Published in New Zealand Classic Car Issue No. 215

Tim combats fuel price rises by going back to basics with a Spartan, mid ’70s Viva

It was winter 2008. My little Jowett-Bradford truck was many kilometres away, awaiting repairs, and my Mercury V8 was parked up in the garage awaiting minor adjustments. I had fallen behind in my schedule of tidying up a few areas of the American car and, anyway, fuel price hikes were starting to bite into its practicality as an everyday classic.

I was snuggled up by the heater without any thought of venturing down into the garage when the phone rang. As it often is, during the evenings, it would be someone wanting to talk cars, trucks or classic scooters. This time I was fielding a call from South Taranaki. It was the voice of a man I had met many years ago, Len Miller, telling me about his mother’s old, low-mileage Vauxhall Viva HC 1300, from Southland, which he had sitting in his barn. Did I know anyone who would want to buy a Viva in very tidy original condition?

I listened politely and said I would ask around local enthusiasts and see if I could find the Viva a good home. Showing my age, I thought to myself as I put down the ’phone — an HC Viva isn’t really that old; it’s not as if it’s one of those early slab-sided HA models or the classic, Coke-bottle-waisted HB.

Making a decision

Over the next week I listened to announcements of more fuel prices almost nightly on the evening news. In my other ear, my teenage daughter was nagging me about teaching her to drive. I started to think about the 1256cc Vauxhall Viva sitting south of the mountain. But what business did I have buying yet another vehicle? I kept pushing the Viva to the back of my mind. I like small BMC cars and the stylish little Triumph Heralds that I grew up with — but a 1300 Viva? No! That’s not me, I thought.

I have no valid psychological reason for it, but over the next few days I kept thinking about the Viva, and thought to myself that I needed to ’phone the owner back and find out a bit more about the car.

When my resolve finally broke, I called Len and found I could have the Viva quite cheaply, and that it had a new warrant and new tyres.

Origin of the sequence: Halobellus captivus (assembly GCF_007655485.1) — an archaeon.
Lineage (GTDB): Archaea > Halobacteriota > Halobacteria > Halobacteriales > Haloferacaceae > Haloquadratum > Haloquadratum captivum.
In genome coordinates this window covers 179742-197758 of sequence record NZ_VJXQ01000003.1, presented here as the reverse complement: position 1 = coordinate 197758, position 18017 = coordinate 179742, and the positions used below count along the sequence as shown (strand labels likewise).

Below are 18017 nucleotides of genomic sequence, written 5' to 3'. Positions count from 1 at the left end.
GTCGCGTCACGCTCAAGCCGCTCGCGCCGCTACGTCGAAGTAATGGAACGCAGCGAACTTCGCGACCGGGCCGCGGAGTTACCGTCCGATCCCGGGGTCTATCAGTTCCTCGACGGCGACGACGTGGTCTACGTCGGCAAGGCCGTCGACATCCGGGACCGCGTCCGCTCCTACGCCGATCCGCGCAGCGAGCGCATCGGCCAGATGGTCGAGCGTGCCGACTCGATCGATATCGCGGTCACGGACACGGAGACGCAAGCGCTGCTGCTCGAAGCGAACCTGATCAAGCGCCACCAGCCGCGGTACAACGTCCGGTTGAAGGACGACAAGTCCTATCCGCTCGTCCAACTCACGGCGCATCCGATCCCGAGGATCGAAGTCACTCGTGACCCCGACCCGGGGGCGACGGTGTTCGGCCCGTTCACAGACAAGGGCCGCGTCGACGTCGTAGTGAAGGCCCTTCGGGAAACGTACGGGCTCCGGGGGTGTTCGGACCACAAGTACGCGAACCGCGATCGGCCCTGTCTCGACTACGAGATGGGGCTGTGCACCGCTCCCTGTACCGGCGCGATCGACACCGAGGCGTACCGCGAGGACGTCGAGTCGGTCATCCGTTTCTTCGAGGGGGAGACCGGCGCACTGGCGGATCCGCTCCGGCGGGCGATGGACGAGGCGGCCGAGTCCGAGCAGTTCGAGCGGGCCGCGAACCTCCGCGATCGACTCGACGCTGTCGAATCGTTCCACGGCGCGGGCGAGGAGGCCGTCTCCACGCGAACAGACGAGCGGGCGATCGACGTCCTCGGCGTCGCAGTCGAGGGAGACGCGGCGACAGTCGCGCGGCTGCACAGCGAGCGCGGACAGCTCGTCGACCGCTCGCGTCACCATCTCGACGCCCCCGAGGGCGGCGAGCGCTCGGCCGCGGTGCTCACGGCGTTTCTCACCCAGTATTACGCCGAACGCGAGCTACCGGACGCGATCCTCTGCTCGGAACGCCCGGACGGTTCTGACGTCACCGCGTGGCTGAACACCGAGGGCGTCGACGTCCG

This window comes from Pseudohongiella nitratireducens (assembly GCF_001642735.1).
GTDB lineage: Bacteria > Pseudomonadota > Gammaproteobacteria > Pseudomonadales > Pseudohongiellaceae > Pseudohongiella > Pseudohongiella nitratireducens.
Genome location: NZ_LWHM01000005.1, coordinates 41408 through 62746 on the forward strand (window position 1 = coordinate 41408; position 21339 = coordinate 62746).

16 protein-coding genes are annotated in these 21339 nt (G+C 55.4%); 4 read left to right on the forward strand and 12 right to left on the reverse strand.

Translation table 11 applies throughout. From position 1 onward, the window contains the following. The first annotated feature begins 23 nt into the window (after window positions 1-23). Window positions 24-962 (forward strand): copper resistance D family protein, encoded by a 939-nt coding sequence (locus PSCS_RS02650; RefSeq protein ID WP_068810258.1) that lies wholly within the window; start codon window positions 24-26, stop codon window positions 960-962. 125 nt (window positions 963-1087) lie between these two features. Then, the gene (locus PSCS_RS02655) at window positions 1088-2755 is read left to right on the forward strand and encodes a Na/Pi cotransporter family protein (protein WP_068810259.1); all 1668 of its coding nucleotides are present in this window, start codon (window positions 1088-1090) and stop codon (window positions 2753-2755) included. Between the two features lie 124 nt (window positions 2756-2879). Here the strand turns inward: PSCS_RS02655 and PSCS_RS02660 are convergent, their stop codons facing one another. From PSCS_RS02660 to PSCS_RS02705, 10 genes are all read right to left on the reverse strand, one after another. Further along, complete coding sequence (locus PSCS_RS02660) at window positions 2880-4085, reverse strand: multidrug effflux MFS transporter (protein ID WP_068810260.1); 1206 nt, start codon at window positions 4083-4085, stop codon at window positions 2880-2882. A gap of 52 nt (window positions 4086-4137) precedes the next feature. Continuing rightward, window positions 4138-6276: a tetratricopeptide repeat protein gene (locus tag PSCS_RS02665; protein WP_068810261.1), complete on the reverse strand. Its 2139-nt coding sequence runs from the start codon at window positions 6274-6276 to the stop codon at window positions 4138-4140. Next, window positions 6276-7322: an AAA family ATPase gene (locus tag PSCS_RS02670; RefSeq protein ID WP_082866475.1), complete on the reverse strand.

This basic ’70s saloon car was starting to seem like a medium term answer to rising fuel prices — and probably more practical than considering whether I will go electric!

As I drove south of Normanby to view the Viva, I realised it was quite a long time since I had seen any model of Vauxhall Viva at all on the road. They had been one of the victims of the arrival of Japanese imports in the late ’80s when our roads suddenly became clogged with white, imported Honda Accords, each with the obligatory soot stain above their tailpipes.

Along with everyday British cars — such as the Hillman Avenger, Austin Princess and Triumph Toledo — HC Vauxhall Vivas disappeared almost overnight. For some, that time hadn’t come soon enough!
And then I saw the Viva. I didn’t pass out, or drop to my knees and start worshipping as though I had just seen a V8 Facel Vega or a Lamborghini Miura. It was no classic car revelation but there it was — a plain, no-frills car that was honest-looking, in a nutty sort of ’70s orange.

After seeing how intact and original this little Luton laddette was, I found that, although it had covered 83,000 kilometres since new, the Vauxhall still drove as if it had just been run-in.

With a deep breath, I purchased the Viva and, later, armed myself with a Haynes workshop manual for the car — having discovered one for sale on the internet. I was now a first-time Vauxhall owner.

New Zealand assembled